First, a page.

Volume 81, Number 13ß | August 25 -31, 2011
West and East Village, Chelsea, Soho, Noho, Little Italy, Chinatown and Lower East Side, Since 1933

OLIVE AND THE BITTER HERBS
Written by Charles Busch
Directed by Directed by Mark Brokaw
Through Sept. 3
At Primary Stages, at 59E59 Theaters
59 East 59th St. (btw. Park and Madison Aves.)
Fri., 8pm; Sat., 2pm/8:00pm; Wed matinee, 2pm (Aug. 31)
For tickets ($65), 212-279-4200 or
primarystages.org

Photo by Andrew Hill

Brian Sprague, Alex Koehl, Joe Fields-Elswick, Chris Floyd and Michael Fischer.

Stories that need to be told
Documentary drama reveals the troubled world of student veterans

“civilian”
FringeNYC shows run through Aug. 28, 2pm-midnight weekdays and noon-midnight on weekends. Tickets: $15 in advance at FringeNYC.org or 866-468-7619; $18 at the door. Discount passes for multiple shows. For show dates, times and venue info, visit FringeNYC.org.

BY SAM SPOKONY

The war in Afghanistan — now the longest armed conflict in American history — has had an indirect effect an every part of American life. Nowhere is that more clear than within the world of college-aged soldiers, who, after completing their service and returning home, are forced to adjust to an academic atmosphere that is often more foreign to them than the deserts of the Middle East. The documentary drama “civilian,” which grew out of a series of interviews with student veterans (at the University of Kentucky’s Center for Oral History), cuts to the heart of these tensions with intelligence, respect and incredible strength.

 Playwright and director Herman Daniel Farrell III created “civilian” from a virtually verbatim reading of those transcripts. That format — in which a professor conducts the interviews and informs the student veterans of the their inclusion in an upcoming play — allows the audience to see the work as it developed (even as they are being introduced to the soldiers).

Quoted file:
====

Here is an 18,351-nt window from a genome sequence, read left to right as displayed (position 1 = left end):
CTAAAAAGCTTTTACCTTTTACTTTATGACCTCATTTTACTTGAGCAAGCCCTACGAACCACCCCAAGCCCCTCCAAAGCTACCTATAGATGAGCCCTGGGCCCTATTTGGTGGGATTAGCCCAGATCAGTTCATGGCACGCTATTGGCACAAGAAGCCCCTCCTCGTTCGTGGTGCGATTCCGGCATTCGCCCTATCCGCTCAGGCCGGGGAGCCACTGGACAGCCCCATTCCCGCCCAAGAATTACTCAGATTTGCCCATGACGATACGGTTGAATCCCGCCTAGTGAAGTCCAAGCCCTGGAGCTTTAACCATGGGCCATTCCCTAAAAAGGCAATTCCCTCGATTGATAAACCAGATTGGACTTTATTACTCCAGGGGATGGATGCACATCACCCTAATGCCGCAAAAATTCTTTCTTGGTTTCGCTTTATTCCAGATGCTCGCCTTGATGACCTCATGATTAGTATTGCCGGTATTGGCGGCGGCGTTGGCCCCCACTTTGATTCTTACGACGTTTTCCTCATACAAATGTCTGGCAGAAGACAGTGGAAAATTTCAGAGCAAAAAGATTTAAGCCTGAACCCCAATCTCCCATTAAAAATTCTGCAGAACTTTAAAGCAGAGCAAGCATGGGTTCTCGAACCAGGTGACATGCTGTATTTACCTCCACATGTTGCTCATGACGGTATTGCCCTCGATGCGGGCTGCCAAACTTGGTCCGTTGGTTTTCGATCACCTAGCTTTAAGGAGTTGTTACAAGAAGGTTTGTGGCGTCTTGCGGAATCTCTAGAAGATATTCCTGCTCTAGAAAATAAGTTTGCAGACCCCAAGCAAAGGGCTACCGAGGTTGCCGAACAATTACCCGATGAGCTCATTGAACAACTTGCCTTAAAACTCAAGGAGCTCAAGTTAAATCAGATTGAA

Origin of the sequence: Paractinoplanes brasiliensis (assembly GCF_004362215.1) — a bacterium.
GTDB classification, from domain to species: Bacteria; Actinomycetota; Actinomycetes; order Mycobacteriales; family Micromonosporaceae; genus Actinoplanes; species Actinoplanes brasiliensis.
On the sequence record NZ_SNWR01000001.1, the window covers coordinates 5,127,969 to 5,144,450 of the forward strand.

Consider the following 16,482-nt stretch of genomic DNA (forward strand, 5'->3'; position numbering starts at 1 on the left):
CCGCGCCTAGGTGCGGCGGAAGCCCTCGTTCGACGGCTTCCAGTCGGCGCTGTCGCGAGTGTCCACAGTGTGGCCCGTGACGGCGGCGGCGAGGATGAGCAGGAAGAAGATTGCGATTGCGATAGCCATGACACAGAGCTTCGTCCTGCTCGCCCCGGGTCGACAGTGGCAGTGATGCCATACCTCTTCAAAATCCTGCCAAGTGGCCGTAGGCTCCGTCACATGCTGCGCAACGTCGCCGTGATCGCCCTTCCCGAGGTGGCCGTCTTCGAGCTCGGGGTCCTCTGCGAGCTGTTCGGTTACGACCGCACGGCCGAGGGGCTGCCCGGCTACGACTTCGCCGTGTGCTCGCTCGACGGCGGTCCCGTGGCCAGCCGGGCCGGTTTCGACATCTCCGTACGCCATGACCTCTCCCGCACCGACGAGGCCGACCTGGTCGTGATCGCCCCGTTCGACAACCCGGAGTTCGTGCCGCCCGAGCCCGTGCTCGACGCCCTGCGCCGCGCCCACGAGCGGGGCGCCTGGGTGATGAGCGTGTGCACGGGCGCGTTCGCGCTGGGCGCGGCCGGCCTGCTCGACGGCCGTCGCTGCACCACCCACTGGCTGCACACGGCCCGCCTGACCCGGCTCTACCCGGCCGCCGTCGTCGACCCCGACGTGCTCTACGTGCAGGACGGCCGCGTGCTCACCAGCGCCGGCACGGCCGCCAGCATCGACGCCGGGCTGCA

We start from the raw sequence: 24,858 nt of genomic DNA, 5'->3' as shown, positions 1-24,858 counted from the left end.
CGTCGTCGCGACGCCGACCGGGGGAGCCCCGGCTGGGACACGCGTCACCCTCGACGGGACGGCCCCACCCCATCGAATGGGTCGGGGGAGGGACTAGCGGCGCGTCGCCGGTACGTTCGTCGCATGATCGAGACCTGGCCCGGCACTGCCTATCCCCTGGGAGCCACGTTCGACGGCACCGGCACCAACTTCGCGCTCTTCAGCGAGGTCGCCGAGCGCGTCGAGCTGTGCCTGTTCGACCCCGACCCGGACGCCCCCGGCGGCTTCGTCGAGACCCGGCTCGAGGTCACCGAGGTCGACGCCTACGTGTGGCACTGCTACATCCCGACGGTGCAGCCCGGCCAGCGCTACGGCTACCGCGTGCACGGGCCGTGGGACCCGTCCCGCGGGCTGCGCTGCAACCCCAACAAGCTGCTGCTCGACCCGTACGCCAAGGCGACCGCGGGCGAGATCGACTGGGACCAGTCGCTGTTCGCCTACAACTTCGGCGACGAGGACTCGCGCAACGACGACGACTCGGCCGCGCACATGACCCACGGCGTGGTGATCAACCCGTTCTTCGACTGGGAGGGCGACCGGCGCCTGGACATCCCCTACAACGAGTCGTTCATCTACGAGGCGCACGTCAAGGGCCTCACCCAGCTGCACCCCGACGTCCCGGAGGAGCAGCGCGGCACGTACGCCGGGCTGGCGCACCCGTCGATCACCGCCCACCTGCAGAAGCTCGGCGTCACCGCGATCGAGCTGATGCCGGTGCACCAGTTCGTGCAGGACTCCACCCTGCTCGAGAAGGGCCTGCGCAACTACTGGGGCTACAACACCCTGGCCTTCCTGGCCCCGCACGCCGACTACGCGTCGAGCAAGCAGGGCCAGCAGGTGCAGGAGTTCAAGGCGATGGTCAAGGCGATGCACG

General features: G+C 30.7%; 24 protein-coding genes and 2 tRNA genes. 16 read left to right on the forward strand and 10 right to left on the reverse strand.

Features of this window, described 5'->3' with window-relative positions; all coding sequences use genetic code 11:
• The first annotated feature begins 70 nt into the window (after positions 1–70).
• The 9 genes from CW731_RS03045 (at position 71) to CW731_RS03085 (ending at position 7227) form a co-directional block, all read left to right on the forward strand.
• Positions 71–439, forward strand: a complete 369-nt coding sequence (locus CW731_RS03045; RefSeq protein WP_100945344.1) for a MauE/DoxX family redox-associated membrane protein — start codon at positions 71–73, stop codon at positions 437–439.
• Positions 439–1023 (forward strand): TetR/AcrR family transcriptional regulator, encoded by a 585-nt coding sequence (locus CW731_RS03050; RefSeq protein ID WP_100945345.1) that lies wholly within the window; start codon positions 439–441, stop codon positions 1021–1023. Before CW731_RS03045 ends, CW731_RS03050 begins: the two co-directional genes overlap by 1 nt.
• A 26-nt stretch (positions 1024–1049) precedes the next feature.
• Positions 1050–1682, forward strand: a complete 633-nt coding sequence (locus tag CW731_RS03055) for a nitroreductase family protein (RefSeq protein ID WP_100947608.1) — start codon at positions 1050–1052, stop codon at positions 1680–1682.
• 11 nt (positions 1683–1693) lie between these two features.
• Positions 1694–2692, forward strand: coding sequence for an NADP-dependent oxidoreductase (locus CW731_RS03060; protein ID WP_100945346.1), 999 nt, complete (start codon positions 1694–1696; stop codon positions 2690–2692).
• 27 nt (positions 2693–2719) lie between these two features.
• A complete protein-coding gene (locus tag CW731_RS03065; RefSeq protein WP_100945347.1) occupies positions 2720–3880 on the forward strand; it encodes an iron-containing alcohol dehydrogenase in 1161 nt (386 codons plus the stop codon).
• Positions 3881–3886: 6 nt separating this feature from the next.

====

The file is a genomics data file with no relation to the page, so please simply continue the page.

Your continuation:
When former Marine Nathan Noble (Kevin Sullivan) learns of the play, he says adamantly that there should be “no interpretation” to warp the experiences or words of his peers. That Farrell not only follows Noble’s advice, but also includes his statement in the performance itself, is a testament to the veracity of the script (and the success of his vision).

 The veterans’ most gory battlefield experiences are presented alongside their equally striking recollections of anxiety, disillusionment and misunderstanding upon entering college. As a result, we learn things about American soldiers that aren’t talked about in newspaper reports or television specials — and that is the greatest value of “civilian.” When the masks we have forced upon them are stripped away, and when they no longer have to bear their burdens in silence, we are forced to reevaluate all the pre-conceived notions we have about our young veterans.

 Also important to its success is the fact that “civilian” does not defend or fetishize war, or the heroic image of the American soldier. Farrell, by drawing directly from his sources, presents them not as we would like to see them — and not as we might have ever seen them portrayed — but simply as they are.

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